Two months later I took that test and soon after, got my results – a disappointing 85. I couldn’t believe it – I got 5 points less than I needed. I was devastated. But my parents were impressed with my efforts and much to my amazement told me that they were still taking me to get my beloved electric guitar.

The very next weekend, I went to the music store with my father and I was so excited. To this day, I still remember how the place smelled. None of us knew at the time that I would go on to play in bands, do some recordings, have a song I wrote published, and meet amazing people through that guitar. And while those are great things, what I remember most now is the love and kindness that my parents showed me that day. And it wasn’t the only time they showed their love and kindness. It’s just the time I’m writing about now. But thanks to Instantaneous Transformation, these lovely memories are available to me.

While I still pick up the guitar on occasion, nowadays I’m a practicing attorney and have been so for over thirty years. Most of the legal work I’ve done has been in the field of litigation and I’ve had decades of training and experience in looking at who’s right, who’s wrong, who’s to blame, and who’s guilty. Like any good litigator, I present evidence to the court that supports my position and when appropriate, I object to any evidence that hurts my case.

I’m so glad my juvenile position that my parents were unkind has dissolved. The evidence of their love was there all along but originally it was inconvenient for the case I’d been building. As long as I advocated for that childish point of view, I literally had blinders on that kept me from seeing all the ways they expressed their love.

Through my investment in transformation, I’m happy to report I’ve closed the case against my parents and everyone has won as a result, especially me.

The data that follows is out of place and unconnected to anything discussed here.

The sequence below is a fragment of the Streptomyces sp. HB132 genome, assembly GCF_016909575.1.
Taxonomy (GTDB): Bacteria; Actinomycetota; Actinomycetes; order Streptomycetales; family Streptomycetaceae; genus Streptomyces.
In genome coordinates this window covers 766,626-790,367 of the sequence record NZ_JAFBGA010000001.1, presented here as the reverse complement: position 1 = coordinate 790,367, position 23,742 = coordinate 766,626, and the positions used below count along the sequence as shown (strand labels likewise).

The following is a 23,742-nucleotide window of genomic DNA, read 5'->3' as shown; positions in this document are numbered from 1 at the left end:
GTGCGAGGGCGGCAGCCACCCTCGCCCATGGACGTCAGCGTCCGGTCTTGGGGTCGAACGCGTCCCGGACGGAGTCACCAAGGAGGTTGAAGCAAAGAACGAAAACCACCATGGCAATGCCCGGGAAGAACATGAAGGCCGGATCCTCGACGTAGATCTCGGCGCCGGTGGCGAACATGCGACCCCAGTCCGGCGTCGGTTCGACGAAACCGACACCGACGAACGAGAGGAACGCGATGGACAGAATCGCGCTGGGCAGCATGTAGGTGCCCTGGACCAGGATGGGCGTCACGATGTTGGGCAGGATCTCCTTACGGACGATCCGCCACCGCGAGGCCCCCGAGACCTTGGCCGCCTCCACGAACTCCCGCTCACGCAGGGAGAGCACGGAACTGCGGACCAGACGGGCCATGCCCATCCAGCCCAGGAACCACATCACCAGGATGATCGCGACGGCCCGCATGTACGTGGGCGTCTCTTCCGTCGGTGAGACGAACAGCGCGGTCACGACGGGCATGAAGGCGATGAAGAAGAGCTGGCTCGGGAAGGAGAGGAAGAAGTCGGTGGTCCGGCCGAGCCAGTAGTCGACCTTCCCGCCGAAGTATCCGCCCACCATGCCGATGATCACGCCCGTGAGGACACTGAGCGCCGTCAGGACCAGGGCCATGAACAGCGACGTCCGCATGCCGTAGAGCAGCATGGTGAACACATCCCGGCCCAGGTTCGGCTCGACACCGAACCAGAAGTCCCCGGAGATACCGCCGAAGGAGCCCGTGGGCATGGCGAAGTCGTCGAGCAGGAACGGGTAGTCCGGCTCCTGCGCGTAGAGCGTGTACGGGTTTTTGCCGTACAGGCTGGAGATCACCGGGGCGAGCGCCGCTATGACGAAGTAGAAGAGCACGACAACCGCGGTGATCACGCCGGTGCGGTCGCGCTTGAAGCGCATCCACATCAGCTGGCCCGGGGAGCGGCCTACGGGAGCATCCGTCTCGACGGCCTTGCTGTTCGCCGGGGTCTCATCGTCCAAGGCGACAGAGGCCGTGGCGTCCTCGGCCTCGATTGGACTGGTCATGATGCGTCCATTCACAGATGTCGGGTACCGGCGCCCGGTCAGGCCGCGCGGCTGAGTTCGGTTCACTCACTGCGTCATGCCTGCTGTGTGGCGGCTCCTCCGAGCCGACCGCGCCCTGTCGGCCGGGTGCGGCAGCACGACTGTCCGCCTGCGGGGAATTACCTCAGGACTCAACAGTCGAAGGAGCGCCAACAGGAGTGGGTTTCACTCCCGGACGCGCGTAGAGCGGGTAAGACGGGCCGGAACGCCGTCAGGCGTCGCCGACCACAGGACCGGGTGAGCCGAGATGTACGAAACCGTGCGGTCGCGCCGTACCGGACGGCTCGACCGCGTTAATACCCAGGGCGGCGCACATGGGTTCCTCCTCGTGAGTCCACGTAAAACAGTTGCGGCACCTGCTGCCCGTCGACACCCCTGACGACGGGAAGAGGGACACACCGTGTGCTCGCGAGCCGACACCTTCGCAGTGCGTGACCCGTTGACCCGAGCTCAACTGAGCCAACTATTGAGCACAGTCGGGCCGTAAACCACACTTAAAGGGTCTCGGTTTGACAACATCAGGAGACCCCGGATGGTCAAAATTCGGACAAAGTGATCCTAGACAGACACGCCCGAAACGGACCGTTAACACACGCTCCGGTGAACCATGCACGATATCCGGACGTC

Eric Ruben is a native New Yorker who, in addition to having been a professional actor and performer, has been a practicing attorney for over 30 years. He’s been admitted to practice Law in New York, Massachusetts, and Pennsylvania. You can find him on the web at www.EricRubenlaw.com and on Twitter at @EricRubenLaw.

Ariel & Shya Kane offer ongoing Global Video Seminars, Global Video Weekend Seminars, and an award-winning podcast called Being Here. You can subscribe to their email newsletter and blog here.

4 Comments
  • Warren Liebesman
    Posted at 18:01h, 06 May Reply

    Very sweet memories. Thanks for sharing!

  • Eric Ruben
    Posted at 12:57h, 07 May Reply

    Thanks!

  • Reingard Gschaider
    Posted at 05:45h, 08 May Reply

    A touching story, Eric, and skilfully told. Thank you for the gift.

  • Irene Olson
    Posted at 18:16h, 11 May Reply

    I love what you said about ignoring facts/evidence that didn’t agree with your position. Gosh, that’s such a normal habit of us human beings, isn’t it? We exercise bias-thinking that gets in the way of receiving enough information so we can rightfully come to well-informed decisions. Thank you for sharing this transformative personal story.